Answered by Robert Dickinson
Posted Feb 9, 2011 7:09 PM ET


Robert D,
have you looked at post 47 at this Thread?

post 47.JPG
Answered by John Brooks
Posted Feb 9, 2011 8:16 PM ET


Response to John Brooks answer diagram #29- So, if a PVA primer is used, how much vapor is really going to make it through a decently insulated wall and still hit dew point? If this scenario is likely, than seems like a good case for hygroscopic building materials like cellulose insulation and clay plasters........

Answered by Matthew Amann
Posted Feb 12, 2011 10:47 PM ET


The Illustration(at post 29) is my rendering of an illustration from John Straube's (Building Science for Building Enclosures)
It is showing that condensation is "possible" even if there are no air leaks to the outside.

If the Cavities are well insulated with no gaps then I do not think it is likely.

Answered by John Brooks
Posted Feb 13, 2011 12:35 AM ET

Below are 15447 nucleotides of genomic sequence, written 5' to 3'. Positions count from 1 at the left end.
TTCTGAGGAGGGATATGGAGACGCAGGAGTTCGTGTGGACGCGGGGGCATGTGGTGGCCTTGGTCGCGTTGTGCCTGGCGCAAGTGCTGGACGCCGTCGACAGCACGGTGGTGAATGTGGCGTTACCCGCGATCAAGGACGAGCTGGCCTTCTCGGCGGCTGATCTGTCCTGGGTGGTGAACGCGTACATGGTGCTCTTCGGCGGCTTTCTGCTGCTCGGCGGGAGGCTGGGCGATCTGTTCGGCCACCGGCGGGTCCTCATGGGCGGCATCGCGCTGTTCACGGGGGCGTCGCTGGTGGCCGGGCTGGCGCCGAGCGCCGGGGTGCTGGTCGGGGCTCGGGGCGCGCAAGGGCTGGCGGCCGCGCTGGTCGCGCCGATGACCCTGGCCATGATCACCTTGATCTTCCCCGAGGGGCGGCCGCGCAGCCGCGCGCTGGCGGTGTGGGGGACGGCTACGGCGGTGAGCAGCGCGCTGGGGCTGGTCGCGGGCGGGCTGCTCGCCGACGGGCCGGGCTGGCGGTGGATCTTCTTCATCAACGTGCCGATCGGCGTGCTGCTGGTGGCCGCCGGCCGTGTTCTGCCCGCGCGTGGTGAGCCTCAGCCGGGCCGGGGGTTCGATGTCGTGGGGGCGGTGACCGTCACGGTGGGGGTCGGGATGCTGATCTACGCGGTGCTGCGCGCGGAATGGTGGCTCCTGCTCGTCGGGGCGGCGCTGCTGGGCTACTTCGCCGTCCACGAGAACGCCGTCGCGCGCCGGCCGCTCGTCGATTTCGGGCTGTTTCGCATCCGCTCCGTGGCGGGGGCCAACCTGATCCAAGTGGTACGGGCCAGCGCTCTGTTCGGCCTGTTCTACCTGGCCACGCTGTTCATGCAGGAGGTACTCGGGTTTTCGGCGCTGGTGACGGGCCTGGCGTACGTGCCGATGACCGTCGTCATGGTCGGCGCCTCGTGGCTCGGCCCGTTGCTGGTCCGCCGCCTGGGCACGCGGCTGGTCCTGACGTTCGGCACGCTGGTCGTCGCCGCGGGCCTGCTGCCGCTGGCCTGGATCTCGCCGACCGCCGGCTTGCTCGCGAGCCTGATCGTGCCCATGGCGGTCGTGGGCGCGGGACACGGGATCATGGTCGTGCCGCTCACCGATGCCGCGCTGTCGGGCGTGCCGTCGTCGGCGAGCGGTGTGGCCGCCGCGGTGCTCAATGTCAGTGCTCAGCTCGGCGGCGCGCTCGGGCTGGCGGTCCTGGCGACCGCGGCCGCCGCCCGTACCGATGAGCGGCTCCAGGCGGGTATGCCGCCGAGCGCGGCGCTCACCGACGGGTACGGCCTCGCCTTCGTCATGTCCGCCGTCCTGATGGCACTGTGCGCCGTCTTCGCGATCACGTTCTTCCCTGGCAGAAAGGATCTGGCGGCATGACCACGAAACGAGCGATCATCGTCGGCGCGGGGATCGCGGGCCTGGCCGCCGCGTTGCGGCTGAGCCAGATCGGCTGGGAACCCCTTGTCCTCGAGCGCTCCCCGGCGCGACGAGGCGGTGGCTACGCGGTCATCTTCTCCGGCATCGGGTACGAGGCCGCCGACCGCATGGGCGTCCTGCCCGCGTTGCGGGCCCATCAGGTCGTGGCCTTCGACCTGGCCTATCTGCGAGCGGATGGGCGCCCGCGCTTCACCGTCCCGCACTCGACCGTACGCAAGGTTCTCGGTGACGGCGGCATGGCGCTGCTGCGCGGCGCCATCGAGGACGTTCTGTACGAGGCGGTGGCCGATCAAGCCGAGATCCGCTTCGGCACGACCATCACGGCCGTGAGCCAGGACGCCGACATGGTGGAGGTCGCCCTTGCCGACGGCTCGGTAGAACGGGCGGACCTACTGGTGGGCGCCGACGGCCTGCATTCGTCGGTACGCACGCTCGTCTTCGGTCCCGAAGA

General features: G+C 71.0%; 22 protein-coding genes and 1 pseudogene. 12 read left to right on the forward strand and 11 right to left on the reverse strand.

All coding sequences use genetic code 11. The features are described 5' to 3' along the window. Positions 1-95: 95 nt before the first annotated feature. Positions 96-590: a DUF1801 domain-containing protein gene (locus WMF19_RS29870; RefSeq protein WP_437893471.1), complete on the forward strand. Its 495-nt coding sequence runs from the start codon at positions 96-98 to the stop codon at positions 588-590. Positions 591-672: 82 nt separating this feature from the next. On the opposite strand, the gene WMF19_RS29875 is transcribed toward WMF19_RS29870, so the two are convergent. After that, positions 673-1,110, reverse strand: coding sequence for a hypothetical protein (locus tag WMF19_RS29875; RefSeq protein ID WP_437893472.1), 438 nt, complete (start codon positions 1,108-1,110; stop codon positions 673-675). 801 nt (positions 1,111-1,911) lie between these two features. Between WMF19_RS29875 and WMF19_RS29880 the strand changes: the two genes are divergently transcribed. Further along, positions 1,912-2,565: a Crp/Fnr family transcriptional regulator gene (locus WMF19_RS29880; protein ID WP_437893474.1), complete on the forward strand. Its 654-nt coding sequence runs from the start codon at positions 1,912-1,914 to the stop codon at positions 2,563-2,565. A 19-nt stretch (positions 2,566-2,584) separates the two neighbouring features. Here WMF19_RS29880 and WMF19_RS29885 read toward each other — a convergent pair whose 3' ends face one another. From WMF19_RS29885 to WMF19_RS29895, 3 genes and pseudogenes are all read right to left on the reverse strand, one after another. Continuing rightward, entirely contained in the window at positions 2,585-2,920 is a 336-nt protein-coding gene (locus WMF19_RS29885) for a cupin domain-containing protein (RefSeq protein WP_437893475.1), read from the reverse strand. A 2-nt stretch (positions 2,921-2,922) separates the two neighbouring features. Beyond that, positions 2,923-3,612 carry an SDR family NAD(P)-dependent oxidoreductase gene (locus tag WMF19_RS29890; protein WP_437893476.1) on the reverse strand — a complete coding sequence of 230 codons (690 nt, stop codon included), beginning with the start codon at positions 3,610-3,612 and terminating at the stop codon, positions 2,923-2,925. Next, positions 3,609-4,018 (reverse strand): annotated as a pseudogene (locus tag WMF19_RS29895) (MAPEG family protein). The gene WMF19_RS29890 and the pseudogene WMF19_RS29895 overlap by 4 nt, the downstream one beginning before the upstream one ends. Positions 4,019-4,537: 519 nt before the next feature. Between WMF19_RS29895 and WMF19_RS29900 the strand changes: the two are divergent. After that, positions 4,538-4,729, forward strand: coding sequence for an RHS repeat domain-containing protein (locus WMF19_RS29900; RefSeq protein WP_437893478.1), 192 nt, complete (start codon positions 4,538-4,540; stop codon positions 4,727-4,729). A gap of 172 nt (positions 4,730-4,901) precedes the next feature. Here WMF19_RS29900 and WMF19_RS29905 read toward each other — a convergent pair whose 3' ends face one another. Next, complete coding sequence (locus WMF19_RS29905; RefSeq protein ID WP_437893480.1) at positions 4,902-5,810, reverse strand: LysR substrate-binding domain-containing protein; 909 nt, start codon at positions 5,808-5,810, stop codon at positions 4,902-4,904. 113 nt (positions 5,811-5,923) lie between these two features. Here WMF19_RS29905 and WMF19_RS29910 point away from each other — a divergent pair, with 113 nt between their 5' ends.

A question about "Goo" choices.

A wide variety of caulks can be used for airtight drywall, but most experts recommend polyurethane for sealing drywall to framing.

I like the gasket approach, and would probably want to use that wherever possible. But assuming that caulk/sealants are needed in some locations/circumstances, I'm interested in identifying the right one to use.

I just read the Fine Homebuilding article on caulks and sealants -- see: http://www.finehomebuilding.com/how-to/articles/making-sense-of-caulks-s... -- and it talked about how toxic and difficult polyurethane caulks are.

The FH article seems to suggest that newer modified-silicon polymers (like DAP Side Winder and OSI Advantage) have most of the benefits of polyurethane (like flexibility, durability, adhesion, etc.) without the toxicity and with much less VOC content.

Any thoughts on using these modified-silicon polymer caulks (Side Winder, Advantage) instead of polyurethanes?

And how would these caulks perform relative to Tremco Accoustical sealant, aka the Black Death? The quote above suggests that polyurethanes are the best thing to use for sealing drywall, but reading this forum and others always seem to suggest that Tremco, while messy and a pain to use, is really the best choice.

Ok, sealant gurus, please enlighten me on your best ADA caulk/sealant recommendations.

Answered by Robert Dickinson
Posted Feb 13, 2011 8:55 AM ET


Robert Dickinson,
I will bump your question about "GOO"

I also wanted to post an illustration of a mostly gasket strategy.

I am thinking that by placing the gasket at the "lower top plate"....
There will be less chance of damage when the ceiling drywall is installed